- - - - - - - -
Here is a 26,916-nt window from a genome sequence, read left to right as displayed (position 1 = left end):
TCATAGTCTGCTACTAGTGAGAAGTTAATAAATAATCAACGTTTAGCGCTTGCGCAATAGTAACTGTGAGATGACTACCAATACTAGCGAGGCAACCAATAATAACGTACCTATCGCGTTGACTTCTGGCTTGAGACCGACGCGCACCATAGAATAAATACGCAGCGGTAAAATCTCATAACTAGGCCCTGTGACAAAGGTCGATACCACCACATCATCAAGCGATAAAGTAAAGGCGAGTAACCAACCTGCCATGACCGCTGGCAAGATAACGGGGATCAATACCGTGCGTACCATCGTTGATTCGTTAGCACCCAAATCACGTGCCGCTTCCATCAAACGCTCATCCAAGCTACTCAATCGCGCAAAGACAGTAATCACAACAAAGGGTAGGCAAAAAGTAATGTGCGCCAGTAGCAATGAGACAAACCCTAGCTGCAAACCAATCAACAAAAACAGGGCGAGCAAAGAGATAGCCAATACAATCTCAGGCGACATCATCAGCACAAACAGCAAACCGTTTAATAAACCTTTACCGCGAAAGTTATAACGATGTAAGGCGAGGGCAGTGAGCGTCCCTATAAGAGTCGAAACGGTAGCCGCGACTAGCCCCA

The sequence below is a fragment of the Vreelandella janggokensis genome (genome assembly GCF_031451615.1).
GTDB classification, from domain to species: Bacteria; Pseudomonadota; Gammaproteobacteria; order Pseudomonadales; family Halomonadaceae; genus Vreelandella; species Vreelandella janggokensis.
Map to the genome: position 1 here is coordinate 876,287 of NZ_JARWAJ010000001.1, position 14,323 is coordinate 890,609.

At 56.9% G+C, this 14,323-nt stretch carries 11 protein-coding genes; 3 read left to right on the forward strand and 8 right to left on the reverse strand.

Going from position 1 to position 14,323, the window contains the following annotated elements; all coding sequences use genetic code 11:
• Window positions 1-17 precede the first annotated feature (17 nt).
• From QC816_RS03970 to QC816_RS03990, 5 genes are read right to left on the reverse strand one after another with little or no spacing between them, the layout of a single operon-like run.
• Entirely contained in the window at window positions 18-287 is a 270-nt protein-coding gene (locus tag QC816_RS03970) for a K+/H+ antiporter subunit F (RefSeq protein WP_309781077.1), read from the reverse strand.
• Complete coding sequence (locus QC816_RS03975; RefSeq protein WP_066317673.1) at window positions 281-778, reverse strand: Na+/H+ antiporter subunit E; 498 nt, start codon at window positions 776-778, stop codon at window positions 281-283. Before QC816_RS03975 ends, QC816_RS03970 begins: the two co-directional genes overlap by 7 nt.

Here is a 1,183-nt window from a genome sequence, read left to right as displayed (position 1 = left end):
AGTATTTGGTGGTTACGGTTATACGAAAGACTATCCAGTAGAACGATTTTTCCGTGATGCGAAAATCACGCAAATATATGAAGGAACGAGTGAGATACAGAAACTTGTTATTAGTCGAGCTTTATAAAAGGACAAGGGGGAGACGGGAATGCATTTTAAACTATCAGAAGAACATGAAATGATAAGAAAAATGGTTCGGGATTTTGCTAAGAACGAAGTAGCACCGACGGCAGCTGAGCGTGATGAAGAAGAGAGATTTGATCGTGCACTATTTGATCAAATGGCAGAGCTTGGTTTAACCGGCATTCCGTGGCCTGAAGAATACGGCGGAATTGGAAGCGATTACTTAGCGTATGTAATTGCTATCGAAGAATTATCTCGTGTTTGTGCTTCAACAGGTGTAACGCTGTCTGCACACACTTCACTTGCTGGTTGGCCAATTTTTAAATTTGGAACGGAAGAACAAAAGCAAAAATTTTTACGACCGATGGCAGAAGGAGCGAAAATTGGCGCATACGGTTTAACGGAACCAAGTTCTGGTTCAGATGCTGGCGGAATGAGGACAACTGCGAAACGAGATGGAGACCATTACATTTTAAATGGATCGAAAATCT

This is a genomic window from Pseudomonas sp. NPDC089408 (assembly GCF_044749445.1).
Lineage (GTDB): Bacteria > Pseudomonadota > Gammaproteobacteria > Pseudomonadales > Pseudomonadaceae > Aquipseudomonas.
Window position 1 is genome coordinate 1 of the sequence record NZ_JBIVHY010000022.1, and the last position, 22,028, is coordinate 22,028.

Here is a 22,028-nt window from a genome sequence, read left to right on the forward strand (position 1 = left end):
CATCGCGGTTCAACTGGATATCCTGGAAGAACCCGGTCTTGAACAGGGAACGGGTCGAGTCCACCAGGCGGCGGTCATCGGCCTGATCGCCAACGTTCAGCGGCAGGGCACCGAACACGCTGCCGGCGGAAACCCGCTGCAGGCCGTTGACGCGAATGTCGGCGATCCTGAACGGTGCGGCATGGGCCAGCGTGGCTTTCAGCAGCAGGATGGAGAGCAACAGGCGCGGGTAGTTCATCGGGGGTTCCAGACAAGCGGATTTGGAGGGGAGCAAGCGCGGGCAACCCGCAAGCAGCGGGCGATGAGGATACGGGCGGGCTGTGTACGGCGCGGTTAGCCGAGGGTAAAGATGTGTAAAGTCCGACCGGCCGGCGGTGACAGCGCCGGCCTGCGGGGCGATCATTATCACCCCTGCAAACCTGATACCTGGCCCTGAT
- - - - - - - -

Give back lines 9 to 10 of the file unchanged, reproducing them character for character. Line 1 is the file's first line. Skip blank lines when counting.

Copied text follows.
• From QC816_RS03970 to QC816_RS03990, 5 genes are read right to left on the reverse strand one after another with little or no spacing between them, the layout of a single operon-like run.
• Entirely contained in the window at window positions 18-287 is a 270-nt protein-coding gene (locus tag QC816_RS03970) for a K+/H+ antiporter subunit F (RefSeq protein WP_309781077.1), read from the reverse strand.